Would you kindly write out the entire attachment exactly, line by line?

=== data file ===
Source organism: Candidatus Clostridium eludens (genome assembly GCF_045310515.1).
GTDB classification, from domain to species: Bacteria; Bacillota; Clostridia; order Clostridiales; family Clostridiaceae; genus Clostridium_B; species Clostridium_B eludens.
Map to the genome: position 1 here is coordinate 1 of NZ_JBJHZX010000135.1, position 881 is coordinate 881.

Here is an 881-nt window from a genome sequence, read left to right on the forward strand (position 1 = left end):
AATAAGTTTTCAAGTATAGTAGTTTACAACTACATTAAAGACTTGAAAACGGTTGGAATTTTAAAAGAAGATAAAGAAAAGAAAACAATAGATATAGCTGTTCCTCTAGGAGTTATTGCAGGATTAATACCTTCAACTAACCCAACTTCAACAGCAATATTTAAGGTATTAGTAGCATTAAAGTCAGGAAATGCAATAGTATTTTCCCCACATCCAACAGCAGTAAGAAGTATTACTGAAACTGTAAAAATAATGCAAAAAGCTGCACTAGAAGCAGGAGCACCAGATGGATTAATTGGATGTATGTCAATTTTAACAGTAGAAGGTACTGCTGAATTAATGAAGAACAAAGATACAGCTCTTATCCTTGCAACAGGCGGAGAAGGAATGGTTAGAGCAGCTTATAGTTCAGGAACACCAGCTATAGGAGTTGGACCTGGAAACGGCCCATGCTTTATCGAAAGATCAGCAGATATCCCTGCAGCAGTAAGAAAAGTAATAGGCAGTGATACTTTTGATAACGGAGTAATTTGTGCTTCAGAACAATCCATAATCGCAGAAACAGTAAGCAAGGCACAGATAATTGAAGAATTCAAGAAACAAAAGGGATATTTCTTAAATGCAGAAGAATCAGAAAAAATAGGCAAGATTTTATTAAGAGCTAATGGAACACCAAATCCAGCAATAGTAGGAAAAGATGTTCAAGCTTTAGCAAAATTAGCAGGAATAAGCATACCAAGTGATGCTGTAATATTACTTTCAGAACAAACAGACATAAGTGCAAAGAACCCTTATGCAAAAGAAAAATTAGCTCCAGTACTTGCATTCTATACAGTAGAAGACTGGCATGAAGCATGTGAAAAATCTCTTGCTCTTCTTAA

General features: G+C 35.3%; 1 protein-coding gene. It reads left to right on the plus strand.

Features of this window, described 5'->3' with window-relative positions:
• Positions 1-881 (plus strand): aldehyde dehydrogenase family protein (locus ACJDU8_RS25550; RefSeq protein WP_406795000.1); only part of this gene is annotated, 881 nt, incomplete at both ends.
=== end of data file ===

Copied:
Source organism: Candidatus Clostridium eludens (genome assembly GCF_045310515.1).
GTDB classification, from domain to species: Bacteria; Bacillota; Clostridia; order Clostridiales; family Clostridiaceae; genus Clostridium_B; species Clostridium_B eludens.
Map to the genome: position 1 here is coordinate 1 of NZ_JBJHZX010000135.1, position 881 is coordinate 881.

Here is an 881-nt window from a genome sequence, read left to right on the forward strand (position 1 = left end):
AATAAGTTTTCAAGTATAGTAGTTTACAACTACATTAAAGACTTGAAAACGGTTGGAATTTTAAAAGAAGATAAAGAAAAGAAAACAATAGATATAGCTGTTCCTCTAGGAGTTATTGCAGGATTAATACCTTCAACTAACCCAACTTCAACAGCAATATTTAAGGTATTAGTAGCATTAAAGTCAGGAAATGCAATAGTATTTTCCCCACATCCAACAGCAGTAAGAAGTATTACTGAAACTGTAAAAATAATGCAAAAAGCTGCACTAGAAGCAGGAGCACCAGATGGATTAATTGGATGTATGTCAATTTTAACAGTAGAAGGTACTGCTGAATTAATGAAGAACAAAGATACAGCTCTTATCCTTGCAACAGGCGGAGAAGGAATGGTTAGAGCAGCTTATAGTTCAGGAACACCAGCTATAGGAGTTGGACCTGGAAACGGCCCATGCTTTATCGAAAGATCAGCAGATATCCCTGCAGCAGTAAGAAAAGTAATAGGCAGTGATACTTTTGATAACGGAGTAATTTGTGCTTCAGAACAATCCATAATCGCAGAAACAGTAAGCAAGGCACAGATAATTGAAGAATTCAAGAAACAAAAGGGATATTTCTTAAATGCAGAAGAATCAGAAAAAATAGGCAAGATTTTATTAAGAGCTAATGGAACACCAAATCCAGCAATAGTAGGAAAAGATGTTCAAGCTTTAGCAAAATTAGCAGGAATAAGCATACCAAGTGATGCTGTAATATTACTTTCAGAACAAACAGACATAAGTGCAAAGAACCCTTATGCAAAAGAAAAATTAGCTCCAGTACTTGCATTCTATACAGTAGAAGACTGGCATGAAGCATGTGAAAAATCTCTTGCTCTTCTTAA

General features: G+C 35.3%; 1 protein-coding gene. It reads left to right on the plus strand.

Features of this window, described 5'->3' with window-relative positions:
• Positions 1-881 (plus strand): aldehyde dehydrogenase family protein (locus ACJDU8_RS25550; RefSeq protein WP_406795000.1); only part of this gene is annotated, 881 nt, incomplete at both ends.